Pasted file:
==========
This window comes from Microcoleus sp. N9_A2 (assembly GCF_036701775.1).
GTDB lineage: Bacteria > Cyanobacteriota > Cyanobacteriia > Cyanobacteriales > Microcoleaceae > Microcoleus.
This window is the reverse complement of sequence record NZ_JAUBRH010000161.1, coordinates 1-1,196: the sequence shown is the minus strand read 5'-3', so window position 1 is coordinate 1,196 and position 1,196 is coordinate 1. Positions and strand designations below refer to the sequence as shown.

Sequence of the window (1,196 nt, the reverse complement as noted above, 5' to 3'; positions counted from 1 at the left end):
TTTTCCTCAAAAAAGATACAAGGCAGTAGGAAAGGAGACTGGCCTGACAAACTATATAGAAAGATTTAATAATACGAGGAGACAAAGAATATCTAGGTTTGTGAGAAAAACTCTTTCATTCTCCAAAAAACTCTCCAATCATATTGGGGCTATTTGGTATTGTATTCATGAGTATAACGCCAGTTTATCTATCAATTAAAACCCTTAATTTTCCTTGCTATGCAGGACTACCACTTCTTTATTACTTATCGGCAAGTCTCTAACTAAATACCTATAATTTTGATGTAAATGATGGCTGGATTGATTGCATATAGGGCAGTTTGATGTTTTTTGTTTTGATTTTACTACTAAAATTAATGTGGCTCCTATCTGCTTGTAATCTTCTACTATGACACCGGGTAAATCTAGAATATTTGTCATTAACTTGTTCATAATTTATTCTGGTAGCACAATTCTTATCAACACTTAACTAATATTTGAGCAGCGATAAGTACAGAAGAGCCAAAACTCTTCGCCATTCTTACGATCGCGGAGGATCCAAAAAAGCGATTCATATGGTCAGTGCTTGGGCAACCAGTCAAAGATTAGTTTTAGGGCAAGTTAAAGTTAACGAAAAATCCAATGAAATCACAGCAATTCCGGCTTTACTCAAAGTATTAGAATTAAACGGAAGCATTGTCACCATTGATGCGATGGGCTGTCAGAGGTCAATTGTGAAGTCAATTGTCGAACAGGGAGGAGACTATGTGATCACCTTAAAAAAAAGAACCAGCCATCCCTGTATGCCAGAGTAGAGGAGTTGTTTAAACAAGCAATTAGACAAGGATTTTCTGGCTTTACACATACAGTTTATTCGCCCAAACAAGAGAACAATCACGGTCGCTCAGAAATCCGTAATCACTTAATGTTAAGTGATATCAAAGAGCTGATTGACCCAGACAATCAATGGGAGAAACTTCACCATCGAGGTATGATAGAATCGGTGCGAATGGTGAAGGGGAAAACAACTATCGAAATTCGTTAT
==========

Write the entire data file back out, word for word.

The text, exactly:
This window comes from Microcoleus sp. N9_A2 (assembly GCF_036701775.1).
GTDB lineage: Bacteria > Cyanobacteriota > Cyanobacteriia > Cyanobacteriales > Microcoleaceae > Microcoleus.
This window is the reverse complement of sequence record NZ_JAUBRH010000161.1, coordinates 1-1,196: the sequence shown is the minus strand read 5'-3', so window position 1 is coordinate 1,196 and position 1,196 is coordinate 1. Positions and strand designations below refer to the sequence as shown.

Sequence of the window (1,196 nt, the reverse complement as noted above, 5' to 3'; positions counted from 1 at the left end):
TTTTCCTCAAAAAAGATACAAGGCAGTAGGAAAGGAGACTGGCCTGACAAACTATATAGAAAGATTTAATAATACGAGGAGACAAAGAATATCTAGGTTTGTGAGAAAAACTCTTTCATTCTCCAAAAAACTCTCCAATCATATTGGGGCTATTTGGTATTGTATTCATGAGTATAACGCCAGTTTATCTATCAATTAAAACCCTTAATTTTCCTTGCTATGCAGGACTACCACTTCTTTATTACTTATCGGCAAGTCTCTAACTAAATACCTATAATTTTGATGTAAATGATGGCTGGATTGATTGCATATAGGGCAGTTTGATGTTTTTTGTTTTGATTTTACTACTAAAATTAATGTGGCTCCTATCTGCTTGTAATCTTCTACTATGACACCGGGTAAATCTAGAATATTTGTCATTAACTTGTTCATAATTTATTCTGGTAGCACAATTCTTATCAACACTTAACTAATATTTGAGCAGCGATAAGTACAGAAGAGCCAAAACTCTTCGCCATTCTTACGATCGCGGAGGATCCAAAAAAGCGATTCATATGGTCAGTGCTTGGGCAACCAGTCAAAGATTAGTTTTAGGGCAAGTTAAAGTTAACGAAAAATCCAATGAAATCACAGCAATTCCGGCTTTACTCAAAGTATTAGAATTAAACGGAAGCATTGTCACCATTGATGCGATGGGCTGTCAGAGGTCAATTGTGAAGTCAATTGTCGAACAGGGAGGAGACTATGTGATCACCTTAAAAAAAAGAACCAGCCATCCCTGTATGCCAGAGTAGAGGAGTTGTTTAAACAAGCAATTAGACAAGGATTTTCTGGCTTTACACATACAGTTTATTCGCCCAAACAAGAGAACAATCACGGTCGCTCAGAAATCCGTAATCACTTAATGTTAAGTGATATCAAAGAGCTGATTGACCCAGACAATCAATGGGAGAAACTTCACCATCGAGGTATGATAGAATCGGTGCGAATGGTGAAGGGGAAAACAACTATCGAAATTCGTTAT